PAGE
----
known as the Fighting 201st. |
did this information surprise me, but so did the fact that Mexico
declared war on the Axis powers on June 11, 1942. Imagine that. Can't you just
see kind, agricultural Mexico
declaring war on the Big Bad Wolves Hirohito, Mussolini and Hitler? But Mexico
did indeed declare war, and they put their men where their collective mouth was.
It was at that time Mexico
organized the 201st Fighter Squadron, a select group of Mexican pilots, including
Carlos Faustinos'. Thirty-five officers and 300 enlisted men were trained in Mexico,
then given additional flight training as P-47 fighter squadron at Pocatello Army
Air Base in Idaho, and were then attached to the 58th Fighter Group in the Philippines
where they began combat operations. They wiped out machine gun nests, dropped
181 tons of bombs and fired 153,000 rounds of ammunition, acquitting themselves
well and bravely. Seven of their pilots were killed in action.
201st wasn't the only heroic group of Mexicans. In a town called Silvis, just
west of Chicago, runs a street once named Second Street. It's not much of a street,
not even two blocks long, muddy in spring, icy in winter, dusty in summer. On
this single street, 105 men participated in World
War II, Korea and Vietnam. It's the street where Joe Gómez, Peter Macías,
Johnny Muños, Tony Pompa, Claro Solíz, and Frank, Joseph, and William Sandoval
grew up together. They worked for the railroad, like their fathers who had emigrated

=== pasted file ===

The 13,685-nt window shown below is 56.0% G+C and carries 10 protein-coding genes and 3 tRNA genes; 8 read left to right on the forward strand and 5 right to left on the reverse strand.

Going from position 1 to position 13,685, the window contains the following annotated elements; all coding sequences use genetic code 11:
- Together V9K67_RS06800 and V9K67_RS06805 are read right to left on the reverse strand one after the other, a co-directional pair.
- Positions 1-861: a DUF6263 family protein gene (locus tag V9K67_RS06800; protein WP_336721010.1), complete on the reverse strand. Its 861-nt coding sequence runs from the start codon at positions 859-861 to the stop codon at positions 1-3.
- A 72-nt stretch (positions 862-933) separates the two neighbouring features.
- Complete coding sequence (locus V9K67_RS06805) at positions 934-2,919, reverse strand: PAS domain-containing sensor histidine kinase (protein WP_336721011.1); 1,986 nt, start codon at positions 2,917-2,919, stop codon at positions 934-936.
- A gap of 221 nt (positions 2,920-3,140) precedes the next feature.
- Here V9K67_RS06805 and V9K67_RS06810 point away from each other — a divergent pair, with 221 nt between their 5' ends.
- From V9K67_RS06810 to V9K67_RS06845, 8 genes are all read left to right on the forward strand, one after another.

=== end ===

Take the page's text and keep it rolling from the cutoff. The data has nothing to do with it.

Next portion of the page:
from Mexico. These young
men, raised to revere freedom, went to war without hesitation.
Sandoval families alone sent thirteen; six from one family; seven from the other.
According to the U.S. Defense Department, this little street contributed more
men to military service than any other place of comparable size in the United
States, standing alone in American military history.
In a letter to Frank
Sandoval, Claro Solíz described Second Street as ". . . Really not much, just
mud and ruts, but right now to me it is the greatest street in the world." He
never saw it again. Not one of these boys came home alive.
In honor of
their supreme sacrifice, a monument listing the name of each man now stands in
Second Street has been officially renamed Hero Street USA. Next time you're in
the mid West, you might want to visit this street of heroes just to say thank
Maybe these stories weren't sensational enough to be covered by the
media, but they happened just the same.
Maggie Van Ostrand
"A Balloon In
17, 2008 column